Purpose of the flight and payload description

It is an advanced Fourier Transform Infra Red (FTIR) spectrometer specially tailored to the operation on a stratospheric balloon gondola. It allows precise limb emission sounding of chemical constituents related to the stratospheric ozone problem and the greenhouse effect. This method is appropriate to obtain vertical profiles of ozone and a considerable number of key radicals (NO, NO2), reservoir species (HNO3, N2O5, ClONO2, and HO2NO2) as well as source gases (CH4, N2O, H2O, CFC-11, CFC-12, CFC-22, CCl4, CF4, C2H6, and SF6) simultaneously, with an altitude resolution of 2 to 3 km.

The MIPAS-B experiment was also thought as precursor for a space version of MIPAS actually installed onboard ENVISAT.

The instrument is divided in five operational segments:

(1) the gondola,
(2) the line-of-sight (LOS) stabilization and reference system,
(3) the cryogenic spectrometer,
(4) the on-board electronics, and
(5) the ground control equipment

The gondola is a frame construction, developed by the Geneva Observatory, combining high stability and safety with relatively low weight and easy servicing.

The LOS system is based on a miniaturized inertial navigation system with embedded GPS (Global Positioning System) that provides the attitude and heading reference of the instrument frame needed for the control loop to maintain the LOS within 300 m at the tangent point. A CCD star camera takes images of stars in the direction of the LOS that are used as absolute reference.

The spectrometer consists of a three-mirror off-axis telescope, a double-pendulum interferometer, and a four channel liquid-He cooled infrared detector system. The heart of the instrument is the double pendulum interferometer, a modification of the classical Michelson set-up. The four-channel detector system allows the simultaneous coverage of the most important absorption bands of ozone-relevant molecules between 5.2 and 13.3 µm.

The analogue data is sampled on-board, mixed with the information of the other channels and the housekeeping data, and sent to ground via telemetry at a data rate of 250 kbit/s. An uplink connection of 1200 bit/s ensures full commandability of the instrument during flight.

On ground, the raw data is split up again and stored immediately in a data base. At the same time, housekeeping data and interferograms can be viewed and processed to allow on-line evaluation of measured data and of instrumental health.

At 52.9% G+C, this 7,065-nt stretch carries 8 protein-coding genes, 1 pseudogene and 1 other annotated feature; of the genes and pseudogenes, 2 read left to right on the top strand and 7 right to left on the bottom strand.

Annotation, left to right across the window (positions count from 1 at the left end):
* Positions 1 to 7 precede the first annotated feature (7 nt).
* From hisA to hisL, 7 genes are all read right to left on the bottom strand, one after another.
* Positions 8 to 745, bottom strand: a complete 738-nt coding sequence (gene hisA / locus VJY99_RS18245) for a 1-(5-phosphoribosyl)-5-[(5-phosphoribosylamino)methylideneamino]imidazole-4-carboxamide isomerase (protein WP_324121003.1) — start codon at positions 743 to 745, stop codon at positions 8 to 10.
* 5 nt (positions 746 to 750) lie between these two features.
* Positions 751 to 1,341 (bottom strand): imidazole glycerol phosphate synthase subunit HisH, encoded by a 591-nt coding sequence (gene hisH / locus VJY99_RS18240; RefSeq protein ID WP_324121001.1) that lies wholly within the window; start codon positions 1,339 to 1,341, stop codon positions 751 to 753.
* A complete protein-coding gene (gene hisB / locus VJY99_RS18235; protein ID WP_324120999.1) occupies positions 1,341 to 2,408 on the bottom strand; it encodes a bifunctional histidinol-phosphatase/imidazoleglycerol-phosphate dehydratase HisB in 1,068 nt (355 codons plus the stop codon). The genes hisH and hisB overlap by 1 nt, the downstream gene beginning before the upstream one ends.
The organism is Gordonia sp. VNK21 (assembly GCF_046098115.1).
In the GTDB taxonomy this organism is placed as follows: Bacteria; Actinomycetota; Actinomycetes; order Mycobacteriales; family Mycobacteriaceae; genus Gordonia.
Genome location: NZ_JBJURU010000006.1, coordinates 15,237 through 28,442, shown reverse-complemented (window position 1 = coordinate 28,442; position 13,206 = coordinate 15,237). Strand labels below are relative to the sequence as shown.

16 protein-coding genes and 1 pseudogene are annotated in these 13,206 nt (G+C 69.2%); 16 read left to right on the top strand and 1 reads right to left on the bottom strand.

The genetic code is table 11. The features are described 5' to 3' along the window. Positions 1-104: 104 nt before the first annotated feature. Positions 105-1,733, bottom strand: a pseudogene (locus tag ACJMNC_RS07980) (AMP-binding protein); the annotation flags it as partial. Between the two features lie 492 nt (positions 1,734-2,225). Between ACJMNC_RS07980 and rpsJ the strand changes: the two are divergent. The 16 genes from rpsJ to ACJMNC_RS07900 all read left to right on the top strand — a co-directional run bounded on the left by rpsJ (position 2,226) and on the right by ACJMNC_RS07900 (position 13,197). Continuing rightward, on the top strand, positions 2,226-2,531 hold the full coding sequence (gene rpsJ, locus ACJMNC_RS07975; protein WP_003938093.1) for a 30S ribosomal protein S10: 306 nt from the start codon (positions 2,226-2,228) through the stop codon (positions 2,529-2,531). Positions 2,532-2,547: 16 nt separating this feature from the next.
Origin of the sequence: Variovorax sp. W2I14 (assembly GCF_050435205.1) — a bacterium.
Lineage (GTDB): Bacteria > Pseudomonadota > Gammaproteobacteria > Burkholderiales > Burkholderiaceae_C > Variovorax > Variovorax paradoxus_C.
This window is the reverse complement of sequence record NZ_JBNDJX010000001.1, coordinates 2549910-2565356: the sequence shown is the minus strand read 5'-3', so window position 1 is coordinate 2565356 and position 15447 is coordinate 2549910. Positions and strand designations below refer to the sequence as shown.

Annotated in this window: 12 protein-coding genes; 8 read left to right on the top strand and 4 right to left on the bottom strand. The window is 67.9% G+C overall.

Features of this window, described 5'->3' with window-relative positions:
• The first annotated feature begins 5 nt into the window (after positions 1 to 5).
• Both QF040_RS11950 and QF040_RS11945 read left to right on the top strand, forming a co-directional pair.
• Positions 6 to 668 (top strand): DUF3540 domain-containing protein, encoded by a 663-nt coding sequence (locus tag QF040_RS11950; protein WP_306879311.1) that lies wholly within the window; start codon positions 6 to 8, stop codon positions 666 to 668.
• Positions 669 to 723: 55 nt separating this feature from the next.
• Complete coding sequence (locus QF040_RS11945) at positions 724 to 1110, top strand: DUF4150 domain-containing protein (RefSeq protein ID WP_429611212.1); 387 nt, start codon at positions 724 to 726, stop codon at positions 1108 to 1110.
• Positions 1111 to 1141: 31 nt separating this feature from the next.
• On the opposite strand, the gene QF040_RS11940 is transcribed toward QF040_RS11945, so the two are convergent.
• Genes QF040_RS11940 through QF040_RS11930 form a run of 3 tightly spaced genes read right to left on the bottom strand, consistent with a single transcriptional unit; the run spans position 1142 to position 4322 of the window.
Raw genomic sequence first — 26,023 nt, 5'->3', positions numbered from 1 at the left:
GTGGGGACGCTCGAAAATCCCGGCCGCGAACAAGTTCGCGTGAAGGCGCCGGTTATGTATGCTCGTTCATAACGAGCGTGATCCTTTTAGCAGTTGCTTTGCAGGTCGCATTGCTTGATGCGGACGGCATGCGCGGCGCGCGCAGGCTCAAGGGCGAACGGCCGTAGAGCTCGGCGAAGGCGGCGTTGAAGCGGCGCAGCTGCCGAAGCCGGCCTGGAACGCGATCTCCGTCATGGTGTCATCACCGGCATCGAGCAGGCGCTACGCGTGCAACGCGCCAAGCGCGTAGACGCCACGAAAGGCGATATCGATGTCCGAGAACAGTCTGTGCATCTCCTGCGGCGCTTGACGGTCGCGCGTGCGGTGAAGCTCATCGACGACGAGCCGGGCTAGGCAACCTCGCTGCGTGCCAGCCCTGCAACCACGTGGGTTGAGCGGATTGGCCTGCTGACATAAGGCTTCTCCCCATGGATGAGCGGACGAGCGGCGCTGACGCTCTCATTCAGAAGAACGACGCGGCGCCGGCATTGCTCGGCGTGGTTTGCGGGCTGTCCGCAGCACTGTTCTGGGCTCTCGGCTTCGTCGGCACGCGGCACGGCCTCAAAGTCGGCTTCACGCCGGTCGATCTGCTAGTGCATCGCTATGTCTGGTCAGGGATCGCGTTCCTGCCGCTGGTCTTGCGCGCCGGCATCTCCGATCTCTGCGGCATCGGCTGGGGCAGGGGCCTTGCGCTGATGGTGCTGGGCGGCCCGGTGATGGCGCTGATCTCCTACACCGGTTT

Details of the balloon flight

Balloon launched on: 6/14/2005 at 19:53 local
Launch site: Domingos Rego Aerodrome, Timón, Maranhao, Brazil  
Balloon launched by: Centre National d'Etudes Spatiales (CNES)
Balloon manufacturer/size/composition: Zero Pressure Balloon model 400z Zodiac - 400.000 m3
End of flight (L for landing time, W for last contact, otherwise termination time): 6/15/2005 at 14:03 local
Balloon flight duration (F: time at float only, otherwise total flight time in d:days / h:hours or m:minutes - ): 20 h
Landing site: NE of Fortaleza de Nogueiras, Maranhao State, Brazil.
Campaign: ELBC (Equatorial Large Balloon Campaign)  
Payload weight: 573 kg

Launch was on June 14 at 19:53 local time, by dinamic launch method assisted by auxiliary balloons.

Thanks to the skilful piloting of the balloon by CNES in close coordination with the MIPAS-B group, utilizing the QBO (Quasi Biannual Oscilation) wind system, a pioneering large balloon flight in the tropics could be performed.

By using the valve and ballast, the balloon was forced after some while to descent to 2nd float level where it could sail back towards West. The third level was used to optimise the touch down point. The separation was commanded at 14:03 local time on June 15th, assuring that the touch down point was not far from a road to ease recovery. The last part of the descent could be watched by the helicopter.

Touch down was at ~ 14:41 local time in a place located NE of the city of Fortalezxa dos Nogueiras, in Maranhao state at coordinates ~ 6°47'S, 46°W, about 400 km away from the launch site after a flight duration of almost 20 hours.

The gondola experienced a rather hard landing and was rapidly localised.

Of course, this event was the attraction for the locals (see pictures). After recovery and shipment back on about 700 km road the equipment returned to the site about 34 hours after touchdown.

(From the preliminary report of the MIPAS Team)

This was the flight # 15 of MIPAS-B2 and the first one to be carried out in the Tropics.

An UV photometer from IMK as well as, the mini-DOAS from University of Heidelberg and an ozone sonde were on board as piggy back instruments.

The measurement program was focussed to the validation of the Envisat instruments MIPAS and SCIAMACHY. In addition, were performed fast azimuth scans to obtain 3D surveys of the cloud tops, fine sampling of the Tropical Transition Layer (TTL) and the lowermost stratosphere, measurements of vertical profiles of short-lived species around sunrise with high temporal resolution as well as nadir measurements during ascent and descent for investigating the upwelling radiant fluxes in the Infrared.

The long flight duration allowed an almost perfect match of the evening overpass of Envisat.

All systems of the gondola worked absolutely stable and reliable most of the time. Checks during flight and afterwards have shown excellent performance of the spectrometer and the auxiliary systems.

External references

Images of the mission

Taking MIPAS to the launch pad A impressive view of the cloud tops from the stratosphere taken by the MIPAS CCD camera Aerial view of the landing site MIPAS-B resting on his side after a rough landing The recovery team, including several locals who helped in the rescue

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